Matriarchs are the backbone of Aboriginal communities, artist and Ambēyaŋ / Gumbaynggirr woman Gabi Briggs believes.
Her photo exhibition Surviving New England: Our Koori Matriarchs, Part One celebrates eleven remarkable local Indigenous women, including her grandmother.
“Matriarchs are unsung heroes,” Ms Briggs said. “I felt a responsibility to make them visible, and respect them.”
The exhibition opens on Wednesday at 6.30pm in the Armidale Aboriginal Community Garden, as part of the Grounding Story Conference at UNE this week.
All are welcome; there will be a free BBQ, tea and coffee, and speeches and performances.
The photos will be on display until Sunday, every day from 9 to 2pm.
“New England was built on the dispossession of the region’s Aboriginal people,” Ms Briggs said – “but matriarchs fought for the power to know who you are, whose country you’re on, and that some things happening in the world aren’t right.
“Some matriarchs had to make a lot of noise for our voices to be heard, whilst others were quiet, and fought the good fight by raising strong families in the face of adversity.”
The photo portraits include Dianne Roberts OAM, founder of Minimbah school; the late Ma Strong, the region’s longest-living matriarch, who died recently at 94; and Ms Briggs’ own grandmother, Pat Cohen.
“My nan was stolen, and she survived that,” Ms Briggs said. “Not only did she survive that, but she reclaimed her own history, our history, and has given that to us, the community.”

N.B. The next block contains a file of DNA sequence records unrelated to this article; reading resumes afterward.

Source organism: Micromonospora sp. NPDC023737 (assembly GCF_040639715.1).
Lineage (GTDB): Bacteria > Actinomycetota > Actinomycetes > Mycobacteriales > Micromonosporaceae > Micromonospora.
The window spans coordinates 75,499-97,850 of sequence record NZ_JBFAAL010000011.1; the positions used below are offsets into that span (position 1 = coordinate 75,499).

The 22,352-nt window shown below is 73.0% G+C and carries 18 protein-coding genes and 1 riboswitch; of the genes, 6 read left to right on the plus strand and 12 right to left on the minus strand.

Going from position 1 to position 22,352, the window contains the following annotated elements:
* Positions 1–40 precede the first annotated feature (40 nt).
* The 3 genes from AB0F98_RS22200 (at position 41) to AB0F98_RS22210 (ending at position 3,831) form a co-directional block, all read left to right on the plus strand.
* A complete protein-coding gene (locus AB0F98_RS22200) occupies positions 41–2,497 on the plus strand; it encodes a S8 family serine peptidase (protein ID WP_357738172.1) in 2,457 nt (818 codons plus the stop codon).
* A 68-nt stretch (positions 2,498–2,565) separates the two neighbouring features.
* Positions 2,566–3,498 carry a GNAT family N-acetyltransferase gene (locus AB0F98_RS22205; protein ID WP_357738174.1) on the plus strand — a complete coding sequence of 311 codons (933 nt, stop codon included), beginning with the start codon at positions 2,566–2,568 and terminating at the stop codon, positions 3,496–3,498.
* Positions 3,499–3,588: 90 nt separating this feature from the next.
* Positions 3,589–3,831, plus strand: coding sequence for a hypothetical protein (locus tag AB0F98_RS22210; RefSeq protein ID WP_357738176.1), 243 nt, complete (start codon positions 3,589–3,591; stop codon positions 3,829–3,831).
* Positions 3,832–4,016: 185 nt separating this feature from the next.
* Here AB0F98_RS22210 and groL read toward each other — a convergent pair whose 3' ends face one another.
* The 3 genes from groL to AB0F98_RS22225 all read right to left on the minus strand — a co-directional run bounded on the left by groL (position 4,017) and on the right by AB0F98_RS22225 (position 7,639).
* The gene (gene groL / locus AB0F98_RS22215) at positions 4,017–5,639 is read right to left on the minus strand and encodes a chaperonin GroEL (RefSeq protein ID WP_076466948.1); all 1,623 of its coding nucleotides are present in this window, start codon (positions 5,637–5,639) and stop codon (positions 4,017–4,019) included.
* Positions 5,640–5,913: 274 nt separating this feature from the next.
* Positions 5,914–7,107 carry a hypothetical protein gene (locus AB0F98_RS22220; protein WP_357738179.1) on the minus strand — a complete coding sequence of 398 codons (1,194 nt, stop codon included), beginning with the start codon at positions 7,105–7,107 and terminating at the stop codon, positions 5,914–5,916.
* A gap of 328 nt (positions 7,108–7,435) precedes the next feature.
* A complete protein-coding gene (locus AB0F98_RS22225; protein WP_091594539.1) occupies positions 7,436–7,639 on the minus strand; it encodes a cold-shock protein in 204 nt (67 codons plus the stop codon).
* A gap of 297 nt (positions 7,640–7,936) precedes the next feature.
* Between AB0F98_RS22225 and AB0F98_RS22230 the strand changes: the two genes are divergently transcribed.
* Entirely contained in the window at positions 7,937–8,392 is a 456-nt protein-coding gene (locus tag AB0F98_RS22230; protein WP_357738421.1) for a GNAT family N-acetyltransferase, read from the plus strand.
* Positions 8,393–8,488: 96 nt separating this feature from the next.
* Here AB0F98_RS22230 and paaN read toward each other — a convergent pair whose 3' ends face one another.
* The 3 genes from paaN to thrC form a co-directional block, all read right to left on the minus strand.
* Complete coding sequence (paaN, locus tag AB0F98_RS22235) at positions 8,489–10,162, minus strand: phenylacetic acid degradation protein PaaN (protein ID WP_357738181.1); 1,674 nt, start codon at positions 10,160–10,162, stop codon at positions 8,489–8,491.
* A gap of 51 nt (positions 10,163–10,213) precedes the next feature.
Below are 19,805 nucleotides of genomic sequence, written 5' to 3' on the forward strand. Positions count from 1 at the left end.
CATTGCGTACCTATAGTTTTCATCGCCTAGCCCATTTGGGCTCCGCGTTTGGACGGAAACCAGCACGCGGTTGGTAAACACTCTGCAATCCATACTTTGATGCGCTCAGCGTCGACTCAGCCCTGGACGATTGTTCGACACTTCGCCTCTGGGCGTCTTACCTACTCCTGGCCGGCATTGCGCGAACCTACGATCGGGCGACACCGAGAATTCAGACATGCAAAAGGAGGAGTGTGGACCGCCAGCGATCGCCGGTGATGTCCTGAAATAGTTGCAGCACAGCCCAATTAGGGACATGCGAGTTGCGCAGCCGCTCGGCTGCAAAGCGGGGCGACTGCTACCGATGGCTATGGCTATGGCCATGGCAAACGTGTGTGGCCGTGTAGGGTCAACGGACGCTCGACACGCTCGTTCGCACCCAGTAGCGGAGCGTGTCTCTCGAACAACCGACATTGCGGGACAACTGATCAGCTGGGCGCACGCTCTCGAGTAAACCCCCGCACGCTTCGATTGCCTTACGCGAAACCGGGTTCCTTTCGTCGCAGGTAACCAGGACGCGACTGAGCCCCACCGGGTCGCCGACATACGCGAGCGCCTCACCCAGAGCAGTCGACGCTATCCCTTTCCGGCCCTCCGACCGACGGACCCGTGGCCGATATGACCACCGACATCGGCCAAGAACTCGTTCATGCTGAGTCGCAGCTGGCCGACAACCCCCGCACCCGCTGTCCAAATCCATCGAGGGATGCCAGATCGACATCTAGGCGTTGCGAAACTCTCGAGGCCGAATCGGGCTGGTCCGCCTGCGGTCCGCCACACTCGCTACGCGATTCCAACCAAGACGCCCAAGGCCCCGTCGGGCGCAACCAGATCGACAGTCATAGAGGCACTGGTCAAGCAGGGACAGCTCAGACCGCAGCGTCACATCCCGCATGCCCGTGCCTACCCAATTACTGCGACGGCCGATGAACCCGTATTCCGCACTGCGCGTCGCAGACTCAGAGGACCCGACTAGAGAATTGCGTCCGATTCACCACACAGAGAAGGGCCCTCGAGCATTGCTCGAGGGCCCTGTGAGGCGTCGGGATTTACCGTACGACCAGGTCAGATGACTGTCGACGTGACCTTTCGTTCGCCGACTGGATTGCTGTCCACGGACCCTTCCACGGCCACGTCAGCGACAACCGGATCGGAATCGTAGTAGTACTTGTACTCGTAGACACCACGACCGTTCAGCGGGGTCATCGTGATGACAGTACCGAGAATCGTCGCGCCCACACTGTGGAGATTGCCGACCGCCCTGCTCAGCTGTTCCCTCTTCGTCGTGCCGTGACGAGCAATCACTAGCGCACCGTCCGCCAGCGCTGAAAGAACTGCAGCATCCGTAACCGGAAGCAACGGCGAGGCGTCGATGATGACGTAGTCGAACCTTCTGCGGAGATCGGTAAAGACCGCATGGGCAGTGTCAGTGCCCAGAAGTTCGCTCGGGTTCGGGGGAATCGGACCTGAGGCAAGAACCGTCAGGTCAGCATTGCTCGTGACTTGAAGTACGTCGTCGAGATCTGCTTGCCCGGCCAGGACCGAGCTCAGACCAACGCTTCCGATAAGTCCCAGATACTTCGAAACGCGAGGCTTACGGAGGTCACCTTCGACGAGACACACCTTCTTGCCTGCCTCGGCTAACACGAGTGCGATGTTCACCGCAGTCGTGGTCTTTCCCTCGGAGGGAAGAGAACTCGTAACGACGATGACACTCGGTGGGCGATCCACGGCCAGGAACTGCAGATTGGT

Mrs Cohen was nine when she discovered she was Aboriginal. She was taken from her mother in 1941, at the age of four. The traumatised child passed through foster homes and institutions, before she was sent to live with her grandparents at Inglebah, near Walcha.
Decades later, she wrote about her experiences, and the history of the region’s clans in Ingelba and the Five Black Matriarchs (1990).
Mrs Cohen said she was honoured to have her photo in her granddaughter’s exhibition.
"There’s a lot of history that both the Aboriginal and the wider community needs to understand,” Ms Briggs said – like the Community Garden itself.
The garden is built on the site of the old East Armidale Aboriginal Reserve, later Narwan Village.
It has, Ms Briggs said, a history of trauma and racism.
More than 100 local Aboriginal people lived on top of the rubbish dump, without sewerage, water, or electricity, children dying of gastroenteritis.
The Aboriginal Welfare Board declared the site a reserve, and erected cramped, inadequate, “transitional” housing – because they considered the Aboriginals not ready to live in town. Indigenous historians call it a “paternalistic prison”, where the Board could remove children from their families.
Today, the garden is an activist platform for Aboriginal reclamation and cultural revival.
Surviving New England is the start of a continuing project; Ms Briggs hopes to continue photographing matriarchs of today and the past.
“It’s a project I want to be doing for ever,” she said. “I want there to be documentation of our women by us, in a respectful way.”